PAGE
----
Tonight is the culmination of the last ten days, or, perhaps, the entire last year –
We have reached the Day of Atonement, Yom Kippur,
the day to admit to our wrongdoings, our faults, our flaws.
The day we acknowledge the ways in which we’ve missed the mark,
we’ve behaved poorly, or wronged our fellow human beings.
For ten days, the Gates of Repentance have been open,
awaiting our return to God and to our best selves.
As the machzor reminds us,
Yom Kippur atones for transgressions we’ve committed against God,
but not for transgressions against other people
We teach our kids to say, “I’m sorry,”
to their friends, family members, and others they’ve wronged.
And we adults work so hard to do the same.
I want to point out something that too many of us do, much too often.
Some of us say I’M SORRY too much.
Some of us need to STOP APOLOGIZING so much.
Oh, you know what? I’m sorry, I need to start over again. I’m so sorry.
(looking at Meg) “Oh, Meg, I’m sorry – can we just do that last song again?”
(looking at Liz Jones) “Oh, Liz, I’m sorry, I allergic to strawberries, can you just check the oneg food?”
(looking at Seth) “Oh, Seth, I’m so sorry to bother you, but can I ask you something?”
Why do so many of us feel inclined to start so many
sentences, questions, or requests with an apology?
There are certainly more than enough times
that it is appropriate to offer apologies or to amend a broken relationship.
But we use this phrase so much more than necessary.
Ani Vrabel, in a column for Huffington Post, addresses this in her own life:
At some point, I began using “sorry” as a synonym for “excuse me.” It came to mean, “I didn’t see you there and you startled me!” and “I have a question” and “I’m carrying so many things that I’m taking up more space on the subway than usual.” It rarely meant, “I made a poor decision or did something wrong and it impacted you negatively. I recognize this and feel bad about it and would like to make things better between us.”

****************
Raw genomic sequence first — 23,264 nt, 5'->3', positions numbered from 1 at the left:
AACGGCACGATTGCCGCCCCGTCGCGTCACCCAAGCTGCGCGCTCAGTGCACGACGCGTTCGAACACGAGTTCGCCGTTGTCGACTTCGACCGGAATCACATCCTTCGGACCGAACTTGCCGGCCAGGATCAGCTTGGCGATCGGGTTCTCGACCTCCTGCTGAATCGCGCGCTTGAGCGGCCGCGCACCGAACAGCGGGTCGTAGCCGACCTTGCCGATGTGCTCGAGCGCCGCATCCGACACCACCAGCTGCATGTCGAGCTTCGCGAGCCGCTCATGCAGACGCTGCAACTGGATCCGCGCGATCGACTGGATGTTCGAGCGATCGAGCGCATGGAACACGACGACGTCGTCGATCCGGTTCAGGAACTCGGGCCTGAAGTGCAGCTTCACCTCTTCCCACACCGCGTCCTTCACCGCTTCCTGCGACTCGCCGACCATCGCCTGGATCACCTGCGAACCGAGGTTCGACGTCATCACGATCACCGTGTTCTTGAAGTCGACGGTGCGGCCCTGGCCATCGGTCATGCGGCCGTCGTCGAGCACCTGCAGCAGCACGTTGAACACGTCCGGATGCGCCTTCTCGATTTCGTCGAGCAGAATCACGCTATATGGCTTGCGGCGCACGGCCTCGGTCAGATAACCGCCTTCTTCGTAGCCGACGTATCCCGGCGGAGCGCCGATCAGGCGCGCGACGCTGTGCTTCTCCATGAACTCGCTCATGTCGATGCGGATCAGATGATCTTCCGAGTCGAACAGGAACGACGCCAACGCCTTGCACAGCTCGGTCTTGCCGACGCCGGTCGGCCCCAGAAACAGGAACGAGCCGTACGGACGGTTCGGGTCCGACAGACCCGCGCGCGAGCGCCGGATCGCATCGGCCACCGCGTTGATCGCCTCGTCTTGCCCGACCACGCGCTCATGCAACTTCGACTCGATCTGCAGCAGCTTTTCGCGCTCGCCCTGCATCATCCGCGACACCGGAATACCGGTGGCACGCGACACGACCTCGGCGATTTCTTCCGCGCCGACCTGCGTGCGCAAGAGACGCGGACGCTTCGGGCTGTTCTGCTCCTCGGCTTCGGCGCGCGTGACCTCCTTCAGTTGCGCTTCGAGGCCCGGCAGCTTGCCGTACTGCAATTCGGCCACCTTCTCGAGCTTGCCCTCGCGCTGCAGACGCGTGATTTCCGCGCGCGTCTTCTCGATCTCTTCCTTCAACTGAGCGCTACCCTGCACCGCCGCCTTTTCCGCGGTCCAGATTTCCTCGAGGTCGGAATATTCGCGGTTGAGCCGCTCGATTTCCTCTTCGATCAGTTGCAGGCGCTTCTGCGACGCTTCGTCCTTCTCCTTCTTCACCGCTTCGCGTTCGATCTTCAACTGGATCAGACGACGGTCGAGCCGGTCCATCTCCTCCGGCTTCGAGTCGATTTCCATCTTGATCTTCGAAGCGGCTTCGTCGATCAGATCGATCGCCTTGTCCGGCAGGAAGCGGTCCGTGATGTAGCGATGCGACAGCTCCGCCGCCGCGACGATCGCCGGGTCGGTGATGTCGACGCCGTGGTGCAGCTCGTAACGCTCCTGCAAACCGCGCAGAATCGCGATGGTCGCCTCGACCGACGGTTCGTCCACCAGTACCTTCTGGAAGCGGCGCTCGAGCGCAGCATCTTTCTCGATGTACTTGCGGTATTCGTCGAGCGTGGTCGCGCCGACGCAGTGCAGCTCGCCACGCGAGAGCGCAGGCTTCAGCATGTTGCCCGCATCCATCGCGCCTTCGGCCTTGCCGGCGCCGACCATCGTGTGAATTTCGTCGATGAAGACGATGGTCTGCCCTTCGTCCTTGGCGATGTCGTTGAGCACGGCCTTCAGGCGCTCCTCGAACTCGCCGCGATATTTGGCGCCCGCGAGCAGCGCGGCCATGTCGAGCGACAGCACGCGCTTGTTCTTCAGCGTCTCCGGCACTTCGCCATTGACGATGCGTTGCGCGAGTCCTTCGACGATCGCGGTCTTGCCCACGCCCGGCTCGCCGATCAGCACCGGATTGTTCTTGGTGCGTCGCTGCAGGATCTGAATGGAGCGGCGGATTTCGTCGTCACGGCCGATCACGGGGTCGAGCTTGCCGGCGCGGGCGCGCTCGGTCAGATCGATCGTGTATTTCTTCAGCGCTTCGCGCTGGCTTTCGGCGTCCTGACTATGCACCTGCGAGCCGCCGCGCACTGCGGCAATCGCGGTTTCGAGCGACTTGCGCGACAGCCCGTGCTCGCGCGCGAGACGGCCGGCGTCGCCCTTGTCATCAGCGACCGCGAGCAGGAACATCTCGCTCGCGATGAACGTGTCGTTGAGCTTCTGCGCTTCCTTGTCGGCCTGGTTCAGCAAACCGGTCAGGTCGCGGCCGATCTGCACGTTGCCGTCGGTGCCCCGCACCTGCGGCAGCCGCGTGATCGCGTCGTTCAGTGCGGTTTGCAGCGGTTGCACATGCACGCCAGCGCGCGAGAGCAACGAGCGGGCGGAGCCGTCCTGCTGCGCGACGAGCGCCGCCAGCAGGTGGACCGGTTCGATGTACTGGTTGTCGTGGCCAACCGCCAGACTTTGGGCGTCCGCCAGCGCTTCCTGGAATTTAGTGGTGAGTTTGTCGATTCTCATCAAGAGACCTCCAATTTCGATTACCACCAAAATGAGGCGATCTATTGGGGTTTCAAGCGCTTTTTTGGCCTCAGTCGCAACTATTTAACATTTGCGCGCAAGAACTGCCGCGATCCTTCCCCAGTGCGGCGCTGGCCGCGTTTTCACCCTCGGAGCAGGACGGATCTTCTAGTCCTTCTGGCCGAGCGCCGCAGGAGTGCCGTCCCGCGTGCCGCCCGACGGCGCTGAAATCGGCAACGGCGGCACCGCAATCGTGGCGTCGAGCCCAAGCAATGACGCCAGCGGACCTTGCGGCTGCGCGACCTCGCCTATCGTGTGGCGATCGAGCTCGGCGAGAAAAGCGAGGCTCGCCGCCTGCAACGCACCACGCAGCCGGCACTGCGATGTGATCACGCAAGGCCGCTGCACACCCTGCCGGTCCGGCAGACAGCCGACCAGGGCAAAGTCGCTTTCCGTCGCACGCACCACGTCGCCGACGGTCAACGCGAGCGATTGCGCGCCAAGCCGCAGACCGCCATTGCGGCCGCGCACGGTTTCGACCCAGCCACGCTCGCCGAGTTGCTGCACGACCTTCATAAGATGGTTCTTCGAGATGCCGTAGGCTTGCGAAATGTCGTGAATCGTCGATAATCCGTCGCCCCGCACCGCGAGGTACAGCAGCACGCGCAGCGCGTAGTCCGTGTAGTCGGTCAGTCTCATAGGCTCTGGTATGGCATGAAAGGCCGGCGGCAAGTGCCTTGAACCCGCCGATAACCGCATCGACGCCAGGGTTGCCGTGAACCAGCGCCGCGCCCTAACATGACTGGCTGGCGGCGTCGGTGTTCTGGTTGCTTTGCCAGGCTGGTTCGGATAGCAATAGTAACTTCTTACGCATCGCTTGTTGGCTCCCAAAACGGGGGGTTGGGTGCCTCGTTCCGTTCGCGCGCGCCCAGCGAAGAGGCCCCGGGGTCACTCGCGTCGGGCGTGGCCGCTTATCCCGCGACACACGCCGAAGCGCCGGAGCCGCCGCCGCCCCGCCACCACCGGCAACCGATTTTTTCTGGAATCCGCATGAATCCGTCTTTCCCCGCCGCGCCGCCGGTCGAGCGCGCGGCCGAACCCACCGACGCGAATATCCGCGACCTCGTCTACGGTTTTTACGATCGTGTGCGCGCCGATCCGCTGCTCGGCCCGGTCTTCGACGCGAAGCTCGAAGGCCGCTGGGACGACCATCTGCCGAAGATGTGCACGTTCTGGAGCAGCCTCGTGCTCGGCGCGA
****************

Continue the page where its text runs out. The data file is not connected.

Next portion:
Vrabel decided to try to change this behavior. She writes:
In the first few days, I was hyper-aware of my urge to say that I was sorry, but that didn’t necessarily mean that I said it any less. Some sentences just didn’t feel complete without it. I’d squeak out a friendly “excuse me, please” from the back of a crowded elevator when it hit my floor, but it just didn’t seem like enough. By the time I had shuffled my way out the doors, I’d given in and added a “sorry” to all the people I had brushed past. What was I apologizing for? That’s literally how elevators work: They fill up with people, they stop at floors and people get off of them. Sometimes the people who get on first also get off first, and the other elevator riders have to spend approximately four seconds of their day stepping aside for them. It’s a pretty basic social contract, and certainly nothing I could control.